Nebraska's newspapers reveal frequent news and occasional comment on Halloween observances, legal and otherwise. The editorial column "Topics of the Times," in the Nebraska State Journal of November 1, 1883, noted:
"Yesterday morning the Journal warned its readers of the near approach of Hallowe'en, the world wide holiday of the vicious small boy and advised parents to keep their mirth loving sons in doors in order to avoid the possibility of getting themselves into trouble. We . . . felt that, as a representative family paper, we would be derelict in our duty if the matter was not mentioned. As the head of the family leaves his house this morning for his daily toil about the first thing that meets his eye will be the side-splitting farce of his front gate perched upon his neighbor's coal shed. A little further down street he will be convulsed with laughter by the sight of a few sticks of cord wood carefully piled across the sidewalk. On the next corner a huge organ box will be observed in the middle of the street with the highly sensation [sic] sign, 'Cash for Hides,' nailed upon its side. Then it will be seen that somebody's coal shed, which stood on a rather shaky foundation, has succumbed to the pranks of the boys, and finally when the gentleman reaches his place of business the pentup mirth which has been accumulating all the way down streets will be unbounded by the discovery that the door handle is bedaubed with tar. By noon, the gate will be back upon the hinges, the cord wood carried to the wood house, the owner of the organ box will have paid a quarter to have it returned, the tar will have been cleaned from the door handle, the order of things generally restored, and the originality and smartness of young America will have been admitted by all."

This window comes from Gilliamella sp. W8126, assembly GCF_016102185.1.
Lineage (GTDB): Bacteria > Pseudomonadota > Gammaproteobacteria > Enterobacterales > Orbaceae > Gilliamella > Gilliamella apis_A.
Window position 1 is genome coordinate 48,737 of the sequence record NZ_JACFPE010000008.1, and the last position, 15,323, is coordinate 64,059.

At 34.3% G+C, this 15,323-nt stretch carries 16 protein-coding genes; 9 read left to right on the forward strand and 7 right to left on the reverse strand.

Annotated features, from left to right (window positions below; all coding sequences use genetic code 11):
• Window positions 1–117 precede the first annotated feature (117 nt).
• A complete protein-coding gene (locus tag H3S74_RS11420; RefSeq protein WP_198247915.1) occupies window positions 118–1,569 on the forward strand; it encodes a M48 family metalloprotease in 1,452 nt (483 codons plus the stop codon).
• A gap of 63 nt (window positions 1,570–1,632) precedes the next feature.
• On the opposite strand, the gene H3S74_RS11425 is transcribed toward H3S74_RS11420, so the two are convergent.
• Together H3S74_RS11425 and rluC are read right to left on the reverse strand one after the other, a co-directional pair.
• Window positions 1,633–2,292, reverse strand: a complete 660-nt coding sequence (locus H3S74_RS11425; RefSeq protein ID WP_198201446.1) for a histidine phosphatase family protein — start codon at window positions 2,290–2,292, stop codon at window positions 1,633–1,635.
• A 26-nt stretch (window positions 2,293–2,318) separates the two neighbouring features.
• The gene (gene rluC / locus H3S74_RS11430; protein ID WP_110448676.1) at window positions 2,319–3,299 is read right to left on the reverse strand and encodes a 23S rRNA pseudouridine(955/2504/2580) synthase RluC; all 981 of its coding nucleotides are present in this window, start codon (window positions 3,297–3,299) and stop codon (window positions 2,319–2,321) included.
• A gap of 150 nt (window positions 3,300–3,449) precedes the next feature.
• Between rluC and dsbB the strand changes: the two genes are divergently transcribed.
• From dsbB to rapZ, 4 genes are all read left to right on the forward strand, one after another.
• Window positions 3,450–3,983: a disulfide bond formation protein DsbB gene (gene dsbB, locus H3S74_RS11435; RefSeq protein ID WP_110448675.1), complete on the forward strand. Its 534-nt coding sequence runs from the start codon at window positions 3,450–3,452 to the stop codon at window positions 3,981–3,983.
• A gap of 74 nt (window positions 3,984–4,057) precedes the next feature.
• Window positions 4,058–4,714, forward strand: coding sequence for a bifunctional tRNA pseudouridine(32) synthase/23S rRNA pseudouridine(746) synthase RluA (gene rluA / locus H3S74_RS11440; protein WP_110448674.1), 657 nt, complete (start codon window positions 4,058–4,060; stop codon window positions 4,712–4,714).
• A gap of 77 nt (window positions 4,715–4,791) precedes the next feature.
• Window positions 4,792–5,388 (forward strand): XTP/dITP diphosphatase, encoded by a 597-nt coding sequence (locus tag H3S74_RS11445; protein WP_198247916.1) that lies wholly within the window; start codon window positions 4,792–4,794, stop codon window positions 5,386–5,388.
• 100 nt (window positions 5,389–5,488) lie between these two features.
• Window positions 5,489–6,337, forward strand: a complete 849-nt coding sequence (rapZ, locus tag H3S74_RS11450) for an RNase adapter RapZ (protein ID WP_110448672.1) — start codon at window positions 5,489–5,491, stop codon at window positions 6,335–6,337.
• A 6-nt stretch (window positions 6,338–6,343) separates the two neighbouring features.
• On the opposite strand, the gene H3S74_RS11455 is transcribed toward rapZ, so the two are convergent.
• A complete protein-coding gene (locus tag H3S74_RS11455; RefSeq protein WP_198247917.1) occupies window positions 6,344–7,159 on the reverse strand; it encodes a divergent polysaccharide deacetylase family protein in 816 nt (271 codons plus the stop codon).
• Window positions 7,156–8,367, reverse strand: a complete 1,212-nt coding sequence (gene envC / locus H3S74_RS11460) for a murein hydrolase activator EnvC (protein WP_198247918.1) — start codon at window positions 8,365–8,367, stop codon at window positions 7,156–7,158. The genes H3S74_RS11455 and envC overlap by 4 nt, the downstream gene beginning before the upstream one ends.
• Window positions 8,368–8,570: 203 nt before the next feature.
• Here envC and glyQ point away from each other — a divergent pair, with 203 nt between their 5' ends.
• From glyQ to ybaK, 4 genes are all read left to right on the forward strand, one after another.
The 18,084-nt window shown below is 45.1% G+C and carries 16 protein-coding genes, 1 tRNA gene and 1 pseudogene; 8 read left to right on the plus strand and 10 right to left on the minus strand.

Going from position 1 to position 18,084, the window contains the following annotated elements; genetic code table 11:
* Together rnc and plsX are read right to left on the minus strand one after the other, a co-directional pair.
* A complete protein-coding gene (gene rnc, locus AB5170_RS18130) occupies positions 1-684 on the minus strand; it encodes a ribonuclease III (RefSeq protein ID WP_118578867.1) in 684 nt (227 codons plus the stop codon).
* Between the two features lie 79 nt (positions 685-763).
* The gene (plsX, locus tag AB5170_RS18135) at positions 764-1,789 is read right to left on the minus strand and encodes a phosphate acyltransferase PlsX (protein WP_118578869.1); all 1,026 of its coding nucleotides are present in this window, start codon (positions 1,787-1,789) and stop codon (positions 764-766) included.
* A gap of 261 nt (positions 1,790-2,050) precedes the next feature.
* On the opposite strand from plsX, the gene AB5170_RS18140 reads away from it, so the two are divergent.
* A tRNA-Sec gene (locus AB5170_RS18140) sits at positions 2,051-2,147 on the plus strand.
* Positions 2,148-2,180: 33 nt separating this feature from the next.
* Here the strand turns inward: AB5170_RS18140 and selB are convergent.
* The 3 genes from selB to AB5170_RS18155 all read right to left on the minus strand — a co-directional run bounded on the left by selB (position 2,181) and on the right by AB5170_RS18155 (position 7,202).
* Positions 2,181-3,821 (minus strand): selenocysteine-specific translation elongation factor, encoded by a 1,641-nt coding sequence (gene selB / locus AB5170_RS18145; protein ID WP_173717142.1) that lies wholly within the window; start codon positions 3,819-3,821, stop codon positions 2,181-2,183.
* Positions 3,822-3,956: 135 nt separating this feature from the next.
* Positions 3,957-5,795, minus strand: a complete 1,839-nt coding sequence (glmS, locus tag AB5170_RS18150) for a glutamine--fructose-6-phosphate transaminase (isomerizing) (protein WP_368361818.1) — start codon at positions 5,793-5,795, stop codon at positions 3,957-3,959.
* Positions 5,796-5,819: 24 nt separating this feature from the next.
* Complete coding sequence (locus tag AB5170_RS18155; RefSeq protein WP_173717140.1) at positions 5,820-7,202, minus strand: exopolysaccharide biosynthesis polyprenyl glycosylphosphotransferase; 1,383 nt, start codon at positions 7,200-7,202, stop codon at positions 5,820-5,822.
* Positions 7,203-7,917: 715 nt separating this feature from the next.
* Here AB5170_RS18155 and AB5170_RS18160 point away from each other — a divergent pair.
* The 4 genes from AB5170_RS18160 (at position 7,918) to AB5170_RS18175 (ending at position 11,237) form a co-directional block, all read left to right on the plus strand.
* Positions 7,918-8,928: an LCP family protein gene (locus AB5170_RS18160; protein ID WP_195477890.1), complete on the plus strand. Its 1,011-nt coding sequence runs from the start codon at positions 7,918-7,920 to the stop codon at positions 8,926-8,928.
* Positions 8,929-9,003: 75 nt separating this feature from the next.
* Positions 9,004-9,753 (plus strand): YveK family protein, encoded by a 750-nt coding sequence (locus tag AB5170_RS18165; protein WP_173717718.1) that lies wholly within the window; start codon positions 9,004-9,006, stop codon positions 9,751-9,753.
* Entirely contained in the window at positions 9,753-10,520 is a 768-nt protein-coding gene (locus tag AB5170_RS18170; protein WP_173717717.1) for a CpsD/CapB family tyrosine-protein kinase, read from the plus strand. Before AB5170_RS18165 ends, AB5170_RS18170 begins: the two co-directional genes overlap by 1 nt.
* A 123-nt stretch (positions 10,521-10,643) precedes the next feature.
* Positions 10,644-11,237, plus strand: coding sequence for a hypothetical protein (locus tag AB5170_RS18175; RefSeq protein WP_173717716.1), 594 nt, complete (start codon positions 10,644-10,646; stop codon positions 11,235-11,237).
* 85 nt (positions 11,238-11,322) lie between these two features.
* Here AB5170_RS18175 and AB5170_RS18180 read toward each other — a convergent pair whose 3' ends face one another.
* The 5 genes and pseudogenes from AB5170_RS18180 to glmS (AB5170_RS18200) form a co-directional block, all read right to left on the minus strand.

An ingenious Halloween trick was perpetrated between Bennett and Cheney in Lancaster County in 1901. The Burlington freight was making good headway between the towns, when the engineer saw a man standing on the track. He whistled, but the man failed to move. The brakes were applied, but too late--the man was ground under the wheels. Upon investigating the accident, the conductor found that the "man" was simply a straw dummy placed on the track by mischievous boys.
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